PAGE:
Rifle-armed troops quickly earned a reputation as an elite and were used for a variety of tasks such as pickett, outpost and scouting, in addition to their light infantry roles. Any doubt over riflemen being able to hold their own was also quickly dispelled and by 1812 rifle armed light infantry made up some 15% of Wellington's allied army in Spain and Portugal.

The Baker continued to perform admirably throughout the remainder of the Peninsula War, during the War of 1812 and of course at the battle of Waterloo in June 1815. Its life with the British army started to come to an end in the mid 1830’s when attempts to convert their flintlocks to percussion were made before it was phased out and replaced by the Brunswick Rifle. However, it did remain in service with the East India Company for some considerable time after.

The rifle itself, and one of the regiments that carried it, saw a huge growth in interest thanks to the launch in 1981 of ‘Sharpe’s Eagle’, the first book written by Bernard Cornwell about a fictional Rifle officer called Richard Sharpe.

The novels proved so popular that a TV series was produced from 1993 to 1997 starring Sean Bean, with additions being made in 2008. The Sharpe series remains hugely popular, so much so that Bernard Cornwell is still writing new books meaning the Baker rifle will continue to march on.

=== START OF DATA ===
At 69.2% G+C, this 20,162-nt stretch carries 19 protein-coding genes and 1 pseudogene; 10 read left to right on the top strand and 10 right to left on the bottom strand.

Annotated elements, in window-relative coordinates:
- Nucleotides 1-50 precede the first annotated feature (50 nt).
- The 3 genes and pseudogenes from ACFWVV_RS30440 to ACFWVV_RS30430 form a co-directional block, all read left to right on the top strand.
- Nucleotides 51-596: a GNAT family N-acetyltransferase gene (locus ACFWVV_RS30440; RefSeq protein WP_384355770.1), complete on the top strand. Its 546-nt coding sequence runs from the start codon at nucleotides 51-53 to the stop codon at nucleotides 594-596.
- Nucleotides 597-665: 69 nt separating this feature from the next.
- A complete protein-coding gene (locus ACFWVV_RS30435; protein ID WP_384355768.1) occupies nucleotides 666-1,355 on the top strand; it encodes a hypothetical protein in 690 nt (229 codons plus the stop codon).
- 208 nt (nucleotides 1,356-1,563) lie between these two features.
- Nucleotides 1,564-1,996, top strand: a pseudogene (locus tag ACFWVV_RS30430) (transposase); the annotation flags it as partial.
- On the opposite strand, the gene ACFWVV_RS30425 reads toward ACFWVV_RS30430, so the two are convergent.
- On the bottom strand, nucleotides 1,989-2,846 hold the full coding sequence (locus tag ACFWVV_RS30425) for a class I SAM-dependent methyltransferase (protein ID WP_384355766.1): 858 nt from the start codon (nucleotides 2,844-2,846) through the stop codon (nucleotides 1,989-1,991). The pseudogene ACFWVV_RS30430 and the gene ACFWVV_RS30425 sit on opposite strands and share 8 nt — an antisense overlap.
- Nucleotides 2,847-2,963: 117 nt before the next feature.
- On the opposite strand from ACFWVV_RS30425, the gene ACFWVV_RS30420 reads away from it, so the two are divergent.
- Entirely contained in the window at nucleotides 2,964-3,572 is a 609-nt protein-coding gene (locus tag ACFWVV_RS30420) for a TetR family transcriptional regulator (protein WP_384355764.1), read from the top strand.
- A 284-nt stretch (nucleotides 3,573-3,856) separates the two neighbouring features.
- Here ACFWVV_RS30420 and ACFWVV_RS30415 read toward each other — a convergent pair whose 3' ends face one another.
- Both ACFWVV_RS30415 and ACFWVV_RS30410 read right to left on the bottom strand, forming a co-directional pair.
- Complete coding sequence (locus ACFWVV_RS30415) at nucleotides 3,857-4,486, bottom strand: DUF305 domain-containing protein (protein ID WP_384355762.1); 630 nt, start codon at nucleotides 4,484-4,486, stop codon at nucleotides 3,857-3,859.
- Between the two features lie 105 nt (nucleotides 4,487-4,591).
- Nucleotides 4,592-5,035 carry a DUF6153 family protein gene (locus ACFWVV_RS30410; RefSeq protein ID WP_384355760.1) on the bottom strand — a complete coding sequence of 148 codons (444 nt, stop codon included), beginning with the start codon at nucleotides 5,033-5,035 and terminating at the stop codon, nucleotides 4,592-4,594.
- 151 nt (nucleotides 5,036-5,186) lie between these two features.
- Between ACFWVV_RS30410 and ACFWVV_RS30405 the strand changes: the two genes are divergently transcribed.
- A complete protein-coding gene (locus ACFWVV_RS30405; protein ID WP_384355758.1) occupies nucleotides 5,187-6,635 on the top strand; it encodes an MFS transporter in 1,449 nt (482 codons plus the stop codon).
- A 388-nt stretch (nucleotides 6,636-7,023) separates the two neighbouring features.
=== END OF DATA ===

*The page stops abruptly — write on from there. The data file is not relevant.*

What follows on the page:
Sharpe with his Baker

Sharpe with his Baker.

Where Can I Buy A Baker Rifle?

Here at Henry Krank, we stock high quality Indian Reproduction Baker Rifles. The Indian Reproduction Baker has consistently been one of our best selling reproduction rifles, and for good reason!

Option One - Inert:

The Baker Rifle is available to purchase from Henry Krank as an Inert Gun, in both a new and antique finish.

No licence is required to purchase an Inert Gun and they can be shipped direct to your door.

An Inert Gun is a gun that has never been proofed or designed for use as a proper firearm. They cannot be loaded and are incapable of discharging a shot or being modified to do so. The locks still function as normal, and can be cocked and dry fired, so from the outside, they are identical to our live firing muskets! From the exterior, they are identical to the real thing.

Inert Baker Flintlock Rifle

Baker Inert Flintlock Rifle


Inert Baker Flintlock Rifle Antique Finish


Option Two  - Shotgun:

We also sell the Baker as a Smoothbore. The Indian Pattern Baker is available to purchase as a shotgun in .65cal on a shotgun certificate.

Indian Pattern Baker Flintlock Muzzle Loading Shotgun 65cal

Indian Pattern Baker Flintlock Muzzle Loading Shotgun 65cal


If you require any further information, email us at [email protected] or call us on 0113 256 9163.

Baker Accessories

Along with the Baker guns that we sell, we also stock a whole host of different accessories for the Baker. Take a look below...

Baker Bayonet and Scabbard

Baker Bayonet & Scabbard


Indian Reproduction Baker Lock (Flintlock)


Antique Baker Balls

Antique Baker Rifle Balls